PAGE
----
Gene Notes

Some random and some not-so-random thoughts on family history.

Friday, October 28, 2016

Written in Stone

I hate that phrase. It's written in stone. So what. Doesn't mean it's right.

Case in point. This past week I spent some time at the Lexington, Kentucky Public Library, ensconced in the Kentucky Room at a film reader printer, searching for the last three pages of obituaries, marriage and birth announcements. The list ebbs and flows, but it is always there. It is based on abstractions from the Lexington Public Library Local History Index. I have used this index for many years. Indeed, I've been actively searching that index for more than 10 years. And, the oldest items on this list date back more than 12 years. For death notices and obits, I have also cross referenced with the Lexington Cemetery interment index. Imagine my confusion when I found this one:

Name: Amelia Stanhope
Death of Death: 8/12/1849
Date of Burial: 8/30/1867
Section: B
Lot: 3

Three items are correct: her name, the section and lot. If she died August 12, 1849, why was her obit indexed as June 21, 1849? And the burial date? After a lot of research, I discovered that a lot of burials were relocated from family cemeteries into "legal" cemeteries all the way into the 20th century and a lot of my family members were among these reburials.
 Here is the headstone. Clearly says Amelia died Aug 12.

Below is the obituary. It was in the July 21, 1849 issue of the Lexington (KY) Observer & Reporter. It also says that she died of the prevailing epidemic. I presume it means the cholera epidemic of 1849, since every issue I viewed listed the number of dead from Cholera throughout the country. Presumably, the stone carvers were busy, and the death date is just an error.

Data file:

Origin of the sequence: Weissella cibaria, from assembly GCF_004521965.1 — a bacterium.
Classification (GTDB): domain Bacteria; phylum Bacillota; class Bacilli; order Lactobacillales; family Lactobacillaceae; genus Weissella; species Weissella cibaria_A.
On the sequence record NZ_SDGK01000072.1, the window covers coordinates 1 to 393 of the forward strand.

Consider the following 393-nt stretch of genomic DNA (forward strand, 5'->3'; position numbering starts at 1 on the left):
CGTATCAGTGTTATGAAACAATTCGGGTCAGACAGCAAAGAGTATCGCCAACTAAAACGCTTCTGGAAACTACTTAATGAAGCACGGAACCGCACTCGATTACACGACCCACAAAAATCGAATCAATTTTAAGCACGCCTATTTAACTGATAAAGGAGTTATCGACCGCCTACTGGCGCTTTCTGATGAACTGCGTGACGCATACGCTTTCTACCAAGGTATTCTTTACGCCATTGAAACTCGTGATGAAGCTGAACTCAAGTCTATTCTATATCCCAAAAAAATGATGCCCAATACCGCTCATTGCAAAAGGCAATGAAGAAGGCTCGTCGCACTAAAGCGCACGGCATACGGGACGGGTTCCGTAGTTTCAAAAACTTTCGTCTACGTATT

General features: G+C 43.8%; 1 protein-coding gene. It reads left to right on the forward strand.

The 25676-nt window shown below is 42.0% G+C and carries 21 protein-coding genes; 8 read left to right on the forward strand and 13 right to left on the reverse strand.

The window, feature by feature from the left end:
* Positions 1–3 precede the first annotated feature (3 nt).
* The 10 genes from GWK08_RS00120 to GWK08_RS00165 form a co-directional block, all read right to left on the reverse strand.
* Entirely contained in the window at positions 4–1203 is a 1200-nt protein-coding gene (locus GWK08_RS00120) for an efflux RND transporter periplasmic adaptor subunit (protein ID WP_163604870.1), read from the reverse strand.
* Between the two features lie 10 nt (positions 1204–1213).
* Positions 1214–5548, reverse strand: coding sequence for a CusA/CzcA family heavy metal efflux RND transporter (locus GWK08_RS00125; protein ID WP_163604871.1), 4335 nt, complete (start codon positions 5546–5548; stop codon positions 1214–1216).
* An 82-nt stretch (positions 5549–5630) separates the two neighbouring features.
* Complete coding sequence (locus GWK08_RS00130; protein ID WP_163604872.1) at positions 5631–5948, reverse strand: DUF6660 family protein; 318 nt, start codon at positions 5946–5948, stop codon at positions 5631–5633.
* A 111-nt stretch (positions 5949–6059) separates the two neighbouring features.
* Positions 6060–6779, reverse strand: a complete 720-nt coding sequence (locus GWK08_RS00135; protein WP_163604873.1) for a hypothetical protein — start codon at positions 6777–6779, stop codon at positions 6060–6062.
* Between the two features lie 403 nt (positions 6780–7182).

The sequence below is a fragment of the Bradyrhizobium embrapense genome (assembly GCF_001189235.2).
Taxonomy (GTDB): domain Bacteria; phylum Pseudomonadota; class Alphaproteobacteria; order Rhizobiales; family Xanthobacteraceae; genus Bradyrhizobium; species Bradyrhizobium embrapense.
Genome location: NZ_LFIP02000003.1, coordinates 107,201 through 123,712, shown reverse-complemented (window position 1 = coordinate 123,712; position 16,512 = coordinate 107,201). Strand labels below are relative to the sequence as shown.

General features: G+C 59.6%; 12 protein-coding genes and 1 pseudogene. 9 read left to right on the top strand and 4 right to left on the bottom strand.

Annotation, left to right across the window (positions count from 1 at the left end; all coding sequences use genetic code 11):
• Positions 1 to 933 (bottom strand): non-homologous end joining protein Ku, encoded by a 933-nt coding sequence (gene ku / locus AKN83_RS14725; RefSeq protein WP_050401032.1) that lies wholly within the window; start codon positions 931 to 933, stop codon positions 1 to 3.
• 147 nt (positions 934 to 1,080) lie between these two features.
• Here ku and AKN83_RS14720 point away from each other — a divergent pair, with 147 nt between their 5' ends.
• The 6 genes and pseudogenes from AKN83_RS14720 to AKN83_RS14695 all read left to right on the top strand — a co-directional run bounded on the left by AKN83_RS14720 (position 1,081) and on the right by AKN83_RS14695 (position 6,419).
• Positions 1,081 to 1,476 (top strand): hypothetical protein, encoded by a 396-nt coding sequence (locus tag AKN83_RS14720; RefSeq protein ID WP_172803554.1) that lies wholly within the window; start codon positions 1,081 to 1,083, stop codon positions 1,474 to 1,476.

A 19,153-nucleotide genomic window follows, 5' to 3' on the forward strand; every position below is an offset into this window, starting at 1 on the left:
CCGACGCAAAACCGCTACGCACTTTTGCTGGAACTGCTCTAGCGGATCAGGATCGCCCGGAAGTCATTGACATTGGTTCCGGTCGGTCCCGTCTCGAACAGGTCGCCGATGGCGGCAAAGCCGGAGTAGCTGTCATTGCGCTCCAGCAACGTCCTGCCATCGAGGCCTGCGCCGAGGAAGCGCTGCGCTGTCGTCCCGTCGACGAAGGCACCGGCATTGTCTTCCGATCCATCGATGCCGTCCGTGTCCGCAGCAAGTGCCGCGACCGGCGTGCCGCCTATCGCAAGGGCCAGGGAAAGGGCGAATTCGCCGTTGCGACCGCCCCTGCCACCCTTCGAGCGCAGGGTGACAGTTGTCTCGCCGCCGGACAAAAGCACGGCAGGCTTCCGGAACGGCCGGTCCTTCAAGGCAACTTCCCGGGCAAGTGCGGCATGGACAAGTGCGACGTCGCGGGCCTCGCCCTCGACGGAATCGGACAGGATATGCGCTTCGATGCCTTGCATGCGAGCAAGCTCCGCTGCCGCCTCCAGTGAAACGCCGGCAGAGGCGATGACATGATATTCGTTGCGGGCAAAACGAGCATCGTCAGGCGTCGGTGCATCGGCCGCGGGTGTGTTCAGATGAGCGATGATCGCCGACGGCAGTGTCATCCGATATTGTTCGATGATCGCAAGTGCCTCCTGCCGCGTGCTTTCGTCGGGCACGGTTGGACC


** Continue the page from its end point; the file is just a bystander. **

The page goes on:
So when someone tells you something is carved in stone, take it with a grain of salt.



Copyright 2010-2016, ACK for Gene Notes

Thursday, October 13, 2016

The Post DNA Post

Over a year ago, my DH and I got the results of our DNA testing. I had lots of hits - especially the leaf hints on my DNA because I linked a tree to my results. Hubs had lots of "4th cousins or closer" but none of the leaf hints in his DNA result. Most of the "4th cousins or closer" still don't have a linked family tree. Blah!

Now, if my in-laws didn't lie to me/us, I can trace my DH's line back to Poland, and in one instance back into the 1760s. I had one person contact me because we had a link, but that person still hasn't shared their tree.

Color me frustrated. Yes, my DH is an only child. I know who his first cousins are and I think I've met all but one of the living ones.  You would think we'd start filling in some more blanks. Nope. My big concern, still, is the 46% European Jewish result we got. I was so gobsmacked by that, that I had our daughters tested, because that just couldn't be right, could it? I was gobsmacked again because one daughter is 25% and the other 19% European Jewish. Who knew?

If you have done or are intending to have DNA done, link your tree to your results. That's when it works best.

Copyright 2010-2016, ACK for Gene Notes

Saturday, June 4, 2016

The Memorial Says It All

I have been working the last few days on finding Indiana death certificates from 1899 to 2011 on Ancestry.com. I have worked my way down the list of people who I suspect died there (Percivals, Chinns, Kirtleys, etc.) to those I know died there. Today, I hit Julia Owens nee Stannard. I knew how she died, but the Find-a-Grave Memorial here says it all.

Here is the report in the Utica (NY) Newspaper.


Copyright 2010-2016, ACK for Gene Notes